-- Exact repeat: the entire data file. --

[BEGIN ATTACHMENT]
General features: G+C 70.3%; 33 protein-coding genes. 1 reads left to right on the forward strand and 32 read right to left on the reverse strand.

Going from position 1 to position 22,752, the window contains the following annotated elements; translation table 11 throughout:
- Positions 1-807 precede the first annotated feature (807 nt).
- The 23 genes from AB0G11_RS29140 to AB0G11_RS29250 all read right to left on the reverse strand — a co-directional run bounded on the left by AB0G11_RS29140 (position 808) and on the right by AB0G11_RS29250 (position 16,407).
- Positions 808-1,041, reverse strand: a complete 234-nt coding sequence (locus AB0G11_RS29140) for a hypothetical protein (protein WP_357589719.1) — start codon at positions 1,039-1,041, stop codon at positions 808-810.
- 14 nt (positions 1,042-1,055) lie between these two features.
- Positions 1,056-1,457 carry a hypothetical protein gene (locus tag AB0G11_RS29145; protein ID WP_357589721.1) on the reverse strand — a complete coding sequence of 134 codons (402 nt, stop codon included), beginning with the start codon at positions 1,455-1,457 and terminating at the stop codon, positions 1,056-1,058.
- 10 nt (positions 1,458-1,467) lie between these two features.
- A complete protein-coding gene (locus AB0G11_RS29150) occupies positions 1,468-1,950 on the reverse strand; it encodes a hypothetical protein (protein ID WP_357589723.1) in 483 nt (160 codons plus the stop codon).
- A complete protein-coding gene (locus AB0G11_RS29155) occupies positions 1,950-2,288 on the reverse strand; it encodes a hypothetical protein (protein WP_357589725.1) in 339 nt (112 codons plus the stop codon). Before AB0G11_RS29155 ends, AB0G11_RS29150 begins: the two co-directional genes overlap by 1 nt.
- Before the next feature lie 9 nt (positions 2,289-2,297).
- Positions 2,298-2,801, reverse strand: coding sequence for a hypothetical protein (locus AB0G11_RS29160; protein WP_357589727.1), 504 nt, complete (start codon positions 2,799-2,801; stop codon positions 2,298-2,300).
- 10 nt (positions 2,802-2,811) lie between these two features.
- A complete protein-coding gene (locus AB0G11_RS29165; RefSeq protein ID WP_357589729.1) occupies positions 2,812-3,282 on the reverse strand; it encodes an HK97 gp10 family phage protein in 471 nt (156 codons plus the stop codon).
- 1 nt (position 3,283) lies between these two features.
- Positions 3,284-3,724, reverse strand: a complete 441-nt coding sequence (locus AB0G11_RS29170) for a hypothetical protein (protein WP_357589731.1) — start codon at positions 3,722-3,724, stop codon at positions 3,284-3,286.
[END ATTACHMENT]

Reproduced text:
General features: G+C 70.3%; 33 protein-coding genes. 1 reads left to right on the forward strand and 32 read right to left on the reverse strand.

Going from position 1 to position 22,752, the window contains the following annotated elements; translation table 11 throughout:
- Positions 1-807 precede the first annotated feature (807 nt).
- The 23 genes from AB0G11_RS29140 to AB0G11_RS29250 all read right to left on the reverse strand — a co-directional run bounded on the left by AB0G11_RS29140 (position 808) and on the right by AB0G11_RS29250 (position 16,407).
- Positions 808-1,041, reverse strand: a complete 234-nt coding sequence (locus AB0G11_RS29140) for a hypothetical protein (protein WP_357589719.1) — start codon at positions 1,039-1,041, stop codon at positions 808-810.
- 14 nt (positions 1,042-1,055) lie between these two features.
- Positions 1,056-1,457 carry a hypothetical protein gene (locus tag AB0G11_RS29145; protein ID WP_357589721.1) on the reverse strand — a complete coding sequence of 134 codons (402 nt, stop codon included), beginning with the start codon at positions 1,455-1,457 and terminating at the stop codon, positions 1,056-1,058.
- 10 nt (positions 1,458-1,467) lie between these two features.
- A complete protein-coding gene (locus AB0G11_RS29150) occupies positions 1,468-1,950 on the reverse strand; it encodes a hypothetical protein (protein ID WP_357589723.1) in 483 nt (160 codons plus the stop codon).
- A complete protein-coding gene (locus AB0G11_RS29155) occupies positions 1,950-2,288 on the reverse strand; it encodes a hypothetical protein (protein WP_357589725.1) in 339 nt (112 codons plus the stop codon). Before AB0G11_RS29155 ends, AB0G11_RS29150 begins: the two co-directional genes overlap by 1 nt.
- Before the next feature lie 9 nt (positions 2,289-2,297).
- Positions 2,298-2,801, reverse strand: coding sequence for a hypothetical protein (locus AB0G11_RS29160; protein WP_357589727.1), 504 nt, complete (start codon positions 2,799-2,801; stop codon positions 2,298-2,300).
- 10 nt (positions 2,802-2,811) lie between these two features.
- A complete protein-coding gene (locus AB0G11_RS29165; RefSeq protein ID WP_357589729.1) occupies positions 2,812-3,282 on the reverse strand; it encodes an HK97 gp10 family phage protein in 471 nt (156 codons plus the stop codon).
- 1 nt (position 3,283) lies between these two features.
- Positions 3,284-3,724, reverse strand: a complete 441-nt coding sequence (locus AB0G11_RS29170) for a hypothetical protein (protein WP_357589731.1) — start codon at positions 3,722-3,724, stop codon at positions 3,284-3,286.